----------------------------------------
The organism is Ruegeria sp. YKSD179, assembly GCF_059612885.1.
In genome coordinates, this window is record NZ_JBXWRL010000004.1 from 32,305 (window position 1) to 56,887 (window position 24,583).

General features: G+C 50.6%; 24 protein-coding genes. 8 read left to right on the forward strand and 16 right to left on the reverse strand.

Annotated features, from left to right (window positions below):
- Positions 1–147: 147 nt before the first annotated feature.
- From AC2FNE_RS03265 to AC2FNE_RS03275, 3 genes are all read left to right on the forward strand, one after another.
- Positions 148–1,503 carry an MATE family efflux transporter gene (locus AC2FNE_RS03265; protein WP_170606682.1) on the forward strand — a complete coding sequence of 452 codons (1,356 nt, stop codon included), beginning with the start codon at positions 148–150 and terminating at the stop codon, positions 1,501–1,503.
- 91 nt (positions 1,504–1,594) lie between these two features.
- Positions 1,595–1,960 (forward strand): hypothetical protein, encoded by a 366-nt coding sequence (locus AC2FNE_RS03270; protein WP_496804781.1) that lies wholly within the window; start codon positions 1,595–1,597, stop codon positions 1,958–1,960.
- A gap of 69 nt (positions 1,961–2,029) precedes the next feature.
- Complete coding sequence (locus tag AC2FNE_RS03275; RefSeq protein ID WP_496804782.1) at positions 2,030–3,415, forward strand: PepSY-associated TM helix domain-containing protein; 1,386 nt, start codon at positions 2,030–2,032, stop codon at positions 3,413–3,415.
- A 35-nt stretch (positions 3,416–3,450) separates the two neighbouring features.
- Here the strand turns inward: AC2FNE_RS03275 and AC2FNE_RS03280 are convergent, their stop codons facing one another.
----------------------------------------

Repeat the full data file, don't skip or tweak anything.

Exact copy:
The organism is Ruegeria sp. YKSD179, assembly GCF_059612885.1.
In genome coordinates, this window is record NZ_JBXWRL010000004.1 from 32,305 (window position 1) to 56,887 (window position 24,583).

General features: G+C 50.6%; 24 protein-coding genes. 8 read left to right on the forward strand and 16 right to left on the reverse strand.

Annotated features, from left to right (window positions below):
- Positions 1–147: 147 nt before the first annotated feature.
- From AC2FNE_RS03265 to AC2FNE_RS03275, 3 genes are all read left to right on the forward strand, one after another.
- Positions 148–1,503 carry an MATE family efflux transporter gene (locus AC2FNE_RS03265; protein WP_170606682.1) on the forward strand — a complete coding sequence of 452 codons (1,356 nt, stop codon included), beginning with the start codon at positions 148–150 and terminating at the stop codon, positions 1,501–1,503.
- 91 nt (positions 1,504–1,594) lie between these two features.
- Positions 1,595–1,960 (forward strand): hypothetical protein, encoded by a 366-nt coding sequence (locus AC2FNE_RS03270; protein WP_496804781.1) that lies wholly within the window; start codon positions 1,595–1,597, stop codon positions 1,958–1,960.
- A gap of 69 nt (positions 1,961–2,029) precedes the next feature.
- Complete coding sequence (locus tag AC2FNE_RS03275; RefSeq protein ID WP_496804782.1) at positions 2,030–3,415, forward strand: PepSY-associated TM helix domain-containing protein; 1,386 nt, start codon at positions 2,030–2,032, stop codon at positions 3,413–3,415.
- A 35-nt stretch (positions 3,416–3,450) separates the two neighbouring features.
- Here the strand turns inward: AC2FNE_RS03275 and AC2FNE_RS03280 are convergent, their stop codons facing one another.